Shuttler Kidambi Srikanth is desperate to clinch the Indian Super Series title which will seal him a spot at the prestigious World Championship in Glasgow.
For Srikanth, who reached a career-high rank of four in the world before slipping to 31 due to a foot injury, the April event is crucial since the world ranking on the last Thursday of April will determine the eligibility for the World Championship qualification.
“India Open is very important for me, this tournament along with the next two tournaments in Malaysia and Singapore will be crucial for my qualification at the World Championship,” Srikanth said.
“I am really looking forward to the India Open. I am feeling confident after playing at the German Open and All England. I think I played really well and I really want to do well at India Super Series.”
Talking about the draw, Srikanth said: “Well it is a tough draw but I am not looking much ahead. I have no targets. I am just focussing on the first round.”
Two summers ago, Srikanth became the only Indian male shuttler to clinch the India Open when he along with Saina Nehwal had made it a double delight for India at the Siri Fort Stadium.
However, that was at a time when he had stunned the world by taming the two-time Olympic champion Lin Dan at the 2014 China Super Series Premier and the victory at 2015 India Open was the icing on the cake.
Ever since, Srikanth has climbed new heights, reaching the quarterfinals at Rio Olympics but then an ankle injury during the Japan Open in October affected his progress.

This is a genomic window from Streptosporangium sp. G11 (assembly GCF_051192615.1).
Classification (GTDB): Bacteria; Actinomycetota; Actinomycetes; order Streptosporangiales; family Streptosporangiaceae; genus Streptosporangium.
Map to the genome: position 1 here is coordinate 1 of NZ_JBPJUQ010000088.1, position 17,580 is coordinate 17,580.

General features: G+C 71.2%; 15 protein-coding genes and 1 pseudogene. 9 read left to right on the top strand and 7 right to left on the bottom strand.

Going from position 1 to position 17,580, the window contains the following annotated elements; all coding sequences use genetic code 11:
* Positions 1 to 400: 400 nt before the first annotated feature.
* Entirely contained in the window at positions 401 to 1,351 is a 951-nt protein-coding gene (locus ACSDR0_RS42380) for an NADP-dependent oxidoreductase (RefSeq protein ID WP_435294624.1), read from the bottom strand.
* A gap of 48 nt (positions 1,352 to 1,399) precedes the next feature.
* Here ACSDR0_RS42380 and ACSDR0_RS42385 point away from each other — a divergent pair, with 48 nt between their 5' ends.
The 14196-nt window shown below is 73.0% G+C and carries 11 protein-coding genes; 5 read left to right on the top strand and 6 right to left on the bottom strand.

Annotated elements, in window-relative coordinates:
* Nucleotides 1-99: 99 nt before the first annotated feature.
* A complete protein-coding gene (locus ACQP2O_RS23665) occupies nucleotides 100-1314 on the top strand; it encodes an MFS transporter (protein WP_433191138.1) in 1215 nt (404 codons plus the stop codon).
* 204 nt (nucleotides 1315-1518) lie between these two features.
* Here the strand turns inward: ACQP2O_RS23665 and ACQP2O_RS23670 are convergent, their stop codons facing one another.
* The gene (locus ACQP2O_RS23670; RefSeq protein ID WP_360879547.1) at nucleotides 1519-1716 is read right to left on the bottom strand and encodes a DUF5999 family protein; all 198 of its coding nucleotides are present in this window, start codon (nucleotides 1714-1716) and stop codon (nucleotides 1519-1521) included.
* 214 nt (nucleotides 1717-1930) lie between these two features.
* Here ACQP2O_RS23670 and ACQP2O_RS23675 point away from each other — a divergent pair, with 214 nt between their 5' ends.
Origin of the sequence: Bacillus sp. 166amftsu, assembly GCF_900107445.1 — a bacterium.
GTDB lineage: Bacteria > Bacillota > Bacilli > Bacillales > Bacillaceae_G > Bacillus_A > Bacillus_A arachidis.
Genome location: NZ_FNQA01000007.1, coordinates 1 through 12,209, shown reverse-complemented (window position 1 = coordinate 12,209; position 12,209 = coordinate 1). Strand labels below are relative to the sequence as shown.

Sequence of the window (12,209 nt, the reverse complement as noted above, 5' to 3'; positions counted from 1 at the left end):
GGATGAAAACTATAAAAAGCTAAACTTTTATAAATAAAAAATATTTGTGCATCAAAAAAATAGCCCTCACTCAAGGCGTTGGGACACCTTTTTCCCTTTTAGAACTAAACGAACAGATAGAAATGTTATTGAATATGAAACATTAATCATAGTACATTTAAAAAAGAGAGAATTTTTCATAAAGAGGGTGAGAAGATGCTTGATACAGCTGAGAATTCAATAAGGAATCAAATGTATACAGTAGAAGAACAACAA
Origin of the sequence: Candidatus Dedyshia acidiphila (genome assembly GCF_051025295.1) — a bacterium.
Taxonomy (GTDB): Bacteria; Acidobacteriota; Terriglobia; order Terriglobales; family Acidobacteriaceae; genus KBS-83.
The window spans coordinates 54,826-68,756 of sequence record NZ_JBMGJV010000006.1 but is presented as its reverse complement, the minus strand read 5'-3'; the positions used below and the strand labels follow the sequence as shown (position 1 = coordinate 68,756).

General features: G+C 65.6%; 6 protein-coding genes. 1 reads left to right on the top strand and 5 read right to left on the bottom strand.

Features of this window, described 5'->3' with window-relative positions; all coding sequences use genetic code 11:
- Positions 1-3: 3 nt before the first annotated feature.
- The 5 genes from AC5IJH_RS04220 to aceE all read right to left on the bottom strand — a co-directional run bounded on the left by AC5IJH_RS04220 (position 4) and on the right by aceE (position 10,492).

“I could not reach my peak fitness after that injury but now I have got enough time to work on my fitness and I’m in the best shape now. I am improving every day in my fitness and also got a good match practice at the two events that I played and I am feeling really confident now,” the 24-year-old said.
Asked if dropped ranking the Guntur lad said: “I don’t really think about the ranking because I know I have been the world No 4 once and I know how to get there. I am confident if I can keep doing well, the ranking will automatically go up.” So is it any different playing in India?
“Yes, definitely it is quite different. See we get to play in India only twice, one at Lucknow and the other at Delhi. Playing at home means people really back you and it makes a difference,” he said.
“Also I have good memories of winning here. But it is also a fact that it was two years back and now a lot of things have changed. A lot of new players have come in and it is a new event and you can’t be 90%, you have to be 100 %.
“I have played here many times in the past so I know the conditions well. So I guess we will have a bit of an edge because we know how the courts will behave here.”